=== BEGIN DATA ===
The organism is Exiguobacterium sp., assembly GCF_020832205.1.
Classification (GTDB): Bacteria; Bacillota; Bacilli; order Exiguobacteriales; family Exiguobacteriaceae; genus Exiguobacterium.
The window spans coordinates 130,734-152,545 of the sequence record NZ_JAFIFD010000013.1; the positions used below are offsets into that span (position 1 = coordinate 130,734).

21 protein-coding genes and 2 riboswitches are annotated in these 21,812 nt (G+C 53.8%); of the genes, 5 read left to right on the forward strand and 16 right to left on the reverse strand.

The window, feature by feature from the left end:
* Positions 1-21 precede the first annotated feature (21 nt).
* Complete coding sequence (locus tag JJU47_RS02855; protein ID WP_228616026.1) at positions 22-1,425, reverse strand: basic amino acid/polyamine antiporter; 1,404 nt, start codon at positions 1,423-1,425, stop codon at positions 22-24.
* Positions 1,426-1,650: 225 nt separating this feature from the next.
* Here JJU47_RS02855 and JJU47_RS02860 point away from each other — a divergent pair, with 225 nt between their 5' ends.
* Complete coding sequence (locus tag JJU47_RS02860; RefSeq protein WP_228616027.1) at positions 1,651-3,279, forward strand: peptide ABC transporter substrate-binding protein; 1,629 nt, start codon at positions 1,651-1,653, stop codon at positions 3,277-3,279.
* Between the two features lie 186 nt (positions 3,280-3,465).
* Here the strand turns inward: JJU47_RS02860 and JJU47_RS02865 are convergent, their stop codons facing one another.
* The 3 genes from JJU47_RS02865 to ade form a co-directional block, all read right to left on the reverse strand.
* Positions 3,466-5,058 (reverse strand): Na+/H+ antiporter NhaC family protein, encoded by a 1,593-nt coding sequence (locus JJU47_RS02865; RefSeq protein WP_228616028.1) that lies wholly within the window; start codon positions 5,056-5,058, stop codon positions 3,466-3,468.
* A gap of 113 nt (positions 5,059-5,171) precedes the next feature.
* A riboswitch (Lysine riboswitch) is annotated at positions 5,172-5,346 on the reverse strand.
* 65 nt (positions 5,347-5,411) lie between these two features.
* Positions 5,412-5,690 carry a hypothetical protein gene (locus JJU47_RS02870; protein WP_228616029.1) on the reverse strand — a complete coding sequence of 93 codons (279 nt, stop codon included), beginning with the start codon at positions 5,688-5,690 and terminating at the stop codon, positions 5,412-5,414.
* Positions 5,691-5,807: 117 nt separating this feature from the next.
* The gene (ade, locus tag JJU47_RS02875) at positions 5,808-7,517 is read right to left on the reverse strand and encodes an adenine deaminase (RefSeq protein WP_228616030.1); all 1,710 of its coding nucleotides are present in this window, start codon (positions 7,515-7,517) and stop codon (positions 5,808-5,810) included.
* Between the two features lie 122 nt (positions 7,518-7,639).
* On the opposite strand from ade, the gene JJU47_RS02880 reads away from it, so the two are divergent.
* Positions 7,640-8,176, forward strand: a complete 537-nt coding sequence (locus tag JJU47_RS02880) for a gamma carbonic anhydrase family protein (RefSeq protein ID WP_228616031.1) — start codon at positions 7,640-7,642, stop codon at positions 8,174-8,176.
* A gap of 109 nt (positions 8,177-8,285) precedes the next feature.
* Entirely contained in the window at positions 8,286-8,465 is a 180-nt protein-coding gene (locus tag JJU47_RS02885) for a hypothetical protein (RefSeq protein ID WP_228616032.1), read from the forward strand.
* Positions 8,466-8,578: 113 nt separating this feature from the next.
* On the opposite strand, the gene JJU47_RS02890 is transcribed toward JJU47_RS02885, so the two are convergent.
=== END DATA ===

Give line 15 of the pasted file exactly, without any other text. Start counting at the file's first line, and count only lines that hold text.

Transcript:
* A gap of 113 nt (positions 5,059-5,171) precedes the next feature.